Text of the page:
The truck was starting to come together so it was time for an overhaul on the motor and transmission. The truck has an ’86 Mazda 2.0L Inline 4 under the hood. Will added a Weber 32/36 carburetor and Pace Setter headers to make this truck sound mean while it’s cruising down the street. The exhaust is all custom with a side exit under the rear left wheelwell. The transmission is all original to the truck; it just needed a little TLC to be ready to drive. Will did all of the engine and transmission work himself making sure everything was safe and secure for his family. Once the engine and transmission work were completed, Will and his family decided on a new set of wheels. They ultimately decided on 18-inch Raceline Surge wheels with spike lug nuts to set the truck off.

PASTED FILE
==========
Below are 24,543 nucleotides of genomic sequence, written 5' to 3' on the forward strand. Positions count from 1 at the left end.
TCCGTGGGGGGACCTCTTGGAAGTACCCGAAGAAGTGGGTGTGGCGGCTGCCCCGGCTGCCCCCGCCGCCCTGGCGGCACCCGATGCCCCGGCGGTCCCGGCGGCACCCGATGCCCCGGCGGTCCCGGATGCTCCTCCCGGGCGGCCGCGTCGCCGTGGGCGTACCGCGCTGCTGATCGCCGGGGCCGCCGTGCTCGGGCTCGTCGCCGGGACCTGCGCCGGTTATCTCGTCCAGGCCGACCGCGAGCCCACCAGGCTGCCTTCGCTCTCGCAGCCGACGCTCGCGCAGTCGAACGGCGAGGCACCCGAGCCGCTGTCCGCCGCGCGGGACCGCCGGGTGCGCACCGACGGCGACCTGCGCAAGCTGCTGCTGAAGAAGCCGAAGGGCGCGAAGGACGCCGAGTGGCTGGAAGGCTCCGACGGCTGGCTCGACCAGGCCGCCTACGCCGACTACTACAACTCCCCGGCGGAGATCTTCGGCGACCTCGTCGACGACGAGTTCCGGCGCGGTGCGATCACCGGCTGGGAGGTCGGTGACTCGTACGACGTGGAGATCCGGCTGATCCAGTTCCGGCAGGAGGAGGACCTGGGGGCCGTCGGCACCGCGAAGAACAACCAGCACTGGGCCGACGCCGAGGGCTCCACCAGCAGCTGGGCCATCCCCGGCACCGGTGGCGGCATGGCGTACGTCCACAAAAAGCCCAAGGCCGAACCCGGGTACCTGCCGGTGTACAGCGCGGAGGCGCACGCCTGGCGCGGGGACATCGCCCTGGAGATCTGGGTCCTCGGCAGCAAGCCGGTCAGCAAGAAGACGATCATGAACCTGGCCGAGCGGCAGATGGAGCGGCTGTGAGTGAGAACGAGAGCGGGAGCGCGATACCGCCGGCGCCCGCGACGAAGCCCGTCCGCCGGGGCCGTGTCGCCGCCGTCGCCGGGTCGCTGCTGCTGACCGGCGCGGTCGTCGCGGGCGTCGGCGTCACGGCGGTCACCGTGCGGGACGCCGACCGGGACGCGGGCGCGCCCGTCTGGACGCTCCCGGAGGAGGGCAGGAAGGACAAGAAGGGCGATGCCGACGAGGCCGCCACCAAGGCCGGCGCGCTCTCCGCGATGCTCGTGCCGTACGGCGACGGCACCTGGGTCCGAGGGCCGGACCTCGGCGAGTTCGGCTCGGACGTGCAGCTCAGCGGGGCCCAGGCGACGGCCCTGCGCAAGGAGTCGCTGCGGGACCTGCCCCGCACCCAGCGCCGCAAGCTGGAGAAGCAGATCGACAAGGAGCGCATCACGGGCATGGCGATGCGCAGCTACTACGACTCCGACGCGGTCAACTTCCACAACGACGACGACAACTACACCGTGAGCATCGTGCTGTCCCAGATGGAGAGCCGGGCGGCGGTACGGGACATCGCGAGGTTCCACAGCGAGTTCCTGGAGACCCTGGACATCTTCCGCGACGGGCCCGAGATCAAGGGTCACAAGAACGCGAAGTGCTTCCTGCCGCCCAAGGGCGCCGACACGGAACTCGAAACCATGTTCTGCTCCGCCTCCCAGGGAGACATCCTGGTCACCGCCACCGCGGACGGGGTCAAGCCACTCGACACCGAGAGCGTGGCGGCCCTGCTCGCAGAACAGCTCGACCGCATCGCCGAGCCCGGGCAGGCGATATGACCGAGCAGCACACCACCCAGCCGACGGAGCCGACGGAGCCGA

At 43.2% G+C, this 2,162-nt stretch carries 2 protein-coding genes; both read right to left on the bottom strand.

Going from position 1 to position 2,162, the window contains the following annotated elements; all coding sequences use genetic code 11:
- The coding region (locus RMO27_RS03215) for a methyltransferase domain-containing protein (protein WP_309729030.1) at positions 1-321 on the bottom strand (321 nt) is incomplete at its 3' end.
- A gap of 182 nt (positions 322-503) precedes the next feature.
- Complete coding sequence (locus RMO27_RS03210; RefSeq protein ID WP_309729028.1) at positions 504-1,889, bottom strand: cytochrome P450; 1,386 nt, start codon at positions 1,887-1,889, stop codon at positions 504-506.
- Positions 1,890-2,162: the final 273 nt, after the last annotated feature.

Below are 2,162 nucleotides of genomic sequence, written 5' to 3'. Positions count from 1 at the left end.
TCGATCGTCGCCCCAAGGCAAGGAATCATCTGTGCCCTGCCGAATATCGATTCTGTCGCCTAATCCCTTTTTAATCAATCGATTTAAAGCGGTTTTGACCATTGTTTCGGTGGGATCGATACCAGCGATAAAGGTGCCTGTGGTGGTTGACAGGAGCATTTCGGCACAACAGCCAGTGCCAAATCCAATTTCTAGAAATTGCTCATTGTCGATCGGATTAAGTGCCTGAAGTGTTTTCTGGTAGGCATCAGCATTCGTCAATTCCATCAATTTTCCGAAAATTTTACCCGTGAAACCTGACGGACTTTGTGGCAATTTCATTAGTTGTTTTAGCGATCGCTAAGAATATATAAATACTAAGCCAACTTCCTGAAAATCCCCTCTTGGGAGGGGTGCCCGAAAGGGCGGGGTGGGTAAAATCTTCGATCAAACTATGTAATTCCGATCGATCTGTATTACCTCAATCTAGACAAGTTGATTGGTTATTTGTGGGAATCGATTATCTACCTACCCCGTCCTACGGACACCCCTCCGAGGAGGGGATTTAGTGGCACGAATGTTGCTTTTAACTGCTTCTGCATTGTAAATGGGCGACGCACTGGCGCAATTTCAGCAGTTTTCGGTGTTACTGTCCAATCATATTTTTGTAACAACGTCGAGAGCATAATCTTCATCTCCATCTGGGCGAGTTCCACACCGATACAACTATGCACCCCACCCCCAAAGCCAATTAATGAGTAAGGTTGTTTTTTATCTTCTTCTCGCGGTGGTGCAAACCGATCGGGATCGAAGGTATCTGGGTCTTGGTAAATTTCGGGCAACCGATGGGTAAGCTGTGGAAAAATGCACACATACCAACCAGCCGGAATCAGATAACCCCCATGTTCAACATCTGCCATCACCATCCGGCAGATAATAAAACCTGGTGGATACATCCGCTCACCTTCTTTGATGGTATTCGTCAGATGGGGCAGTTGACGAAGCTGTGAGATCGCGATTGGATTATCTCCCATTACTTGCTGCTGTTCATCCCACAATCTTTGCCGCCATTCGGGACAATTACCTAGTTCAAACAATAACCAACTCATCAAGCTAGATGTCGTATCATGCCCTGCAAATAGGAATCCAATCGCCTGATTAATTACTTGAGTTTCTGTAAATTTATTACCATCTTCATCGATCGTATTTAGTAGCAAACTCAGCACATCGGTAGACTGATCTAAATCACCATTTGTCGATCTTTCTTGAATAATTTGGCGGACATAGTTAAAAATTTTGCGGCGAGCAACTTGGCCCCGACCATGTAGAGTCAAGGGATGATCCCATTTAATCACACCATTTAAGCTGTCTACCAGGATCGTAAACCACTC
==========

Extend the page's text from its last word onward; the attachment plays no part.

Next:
Will and Erin knew exactly where to go when it came time for paint. Tom Rock and Creston West at Rock Solid Fabrications in Myrtle Beach, South Carolina, brought their A-game on the paint. Volcano Lava Red paint was sprayed first and then the multi-colored graphics were added to really highlight the traditional mini-truck theme of the truck. The rear drive axle was also smoothed and painted along with the custom airbrushing on the driveshaft. This is really where the truck gets its name because Will’s family was such a big part of the paint design. Each part of the graphics has a meaning behind it as it ties into their family. They each chose colors and designs to add to the graphics.